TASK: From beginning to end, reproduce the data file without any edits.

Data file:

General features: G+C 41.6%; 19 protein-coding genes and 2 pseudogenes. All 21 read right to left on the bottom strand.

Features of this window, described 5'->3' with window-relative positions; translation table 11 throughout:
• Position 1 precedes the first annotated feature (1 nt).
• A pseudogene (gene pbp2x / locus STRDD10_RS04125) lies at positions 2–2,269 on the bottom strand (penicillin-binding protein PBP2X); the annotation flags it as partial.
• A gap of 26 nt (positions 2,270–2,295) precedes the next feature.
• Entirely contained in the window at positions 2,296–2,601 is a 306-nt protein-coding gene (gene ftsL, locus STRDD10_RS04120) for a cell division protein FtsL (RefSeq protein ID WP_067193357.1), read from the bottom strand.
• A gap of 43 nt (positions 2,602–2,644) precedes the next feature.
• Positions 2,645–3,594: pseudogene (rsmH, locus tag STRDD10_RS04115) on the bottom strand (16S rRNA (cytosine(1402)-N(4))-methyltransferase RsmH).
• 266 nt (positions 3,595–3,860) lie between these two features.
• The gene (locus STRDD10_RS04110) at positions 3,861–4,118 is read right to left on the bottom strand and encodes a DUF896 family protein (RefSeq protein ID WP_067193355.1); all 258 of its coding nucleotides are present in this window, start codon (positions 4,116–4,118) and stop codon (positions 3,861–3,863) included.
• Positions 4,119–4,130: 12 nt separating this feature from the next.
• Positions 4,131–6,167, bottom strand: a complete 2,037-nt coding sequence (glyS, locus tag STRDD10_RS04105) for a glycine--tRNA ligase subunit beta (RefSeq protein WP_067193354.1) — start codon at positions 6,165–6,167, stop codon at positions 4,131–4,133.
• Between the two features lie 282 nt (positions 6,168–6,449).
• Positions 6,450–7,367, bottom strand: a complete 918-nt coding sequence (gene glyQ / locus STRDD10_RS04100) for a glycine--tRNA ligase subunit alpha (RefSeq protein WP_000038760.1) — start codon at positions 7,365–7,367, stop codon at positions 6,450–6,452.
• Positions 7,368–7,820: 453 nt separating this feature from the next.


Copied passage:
General features: G+C 41.6%; 19 protein-coding genes and 2 pseudogenes. All 21 read right to left on the bottom strand.

Features of this window, described 5'->3' with window-relative positions; translation table 11 throughout:
• Position 1 precedes the first annotated feature (1 nt).
• A pseudogene (gene pbp2x / locus STRDD10_RS04125) lies at positions 2–2,269 on the bottom strand (penicillin-binding protein PBP2X); the annotation flags it as partial.
• A gap of 26 nt (positions 2,270–2,295) precedes the next feature.
• Entirely contained in the window at positions 2,296–2,601 is a 306-nt protein-coding gene (gene ftsL, locus STRDD10_RS04120) for a cell division protein FtsL (RefSeq protein ID WP_067193357.1), read from the bottom strand.
• A gap of 43 nt (positions 2,602–2,644) precedes the next feature.
• Positions 2,645–3,594: pseudogene (rsmH, locus tag STRDD10_RS04115) on the bottom strand (16S rRNA (cytosine(1402)-N(4))-methyltransferase RsmH).
• 266 nt (positions 3,595–3,860) lie between these two features.
• The gene (locus STRDD10_RS04110) at positions 3,861–4,118 is read right to left on the bottom strand and encodes a DUF896 family protein (RefSeq protein ID WP_067193355.1); all 258 of its coding nucleotides are present in this window, start codon (positions 4,116–4,118) and stop codon (positions 3,861–3,863) included.
• Positions 4,119–4,130: 12 nt separating this feature from the next.
• Positions 4,131–6,167, bottom strand: a complete 2,037-nt coding sequence (glyS, locus tag STRDD10_RS04105) for a glycine--tRNA ligase subunit beta (RefSeq protein WP_067193354.1) — start codon at positions 6,165–6,167, stop codon at positions 4,131–4,133.
• Between the two features lie 282 nt (positions 6,168–6,449).
• Positions 6,450–7,367, bottom strand: a complete 918-nt coding sequence (gene glyQ / locus STRDD10_RS04100) for a glycine--tRNA ligase subunit alpha (RefSeq protein WP_000038760.1) — start codon at positions 7,365–7,367, stop codon at positions 6,450–6,452.
• Positions 7,368–7,820: 453 nt separating this feature from the next.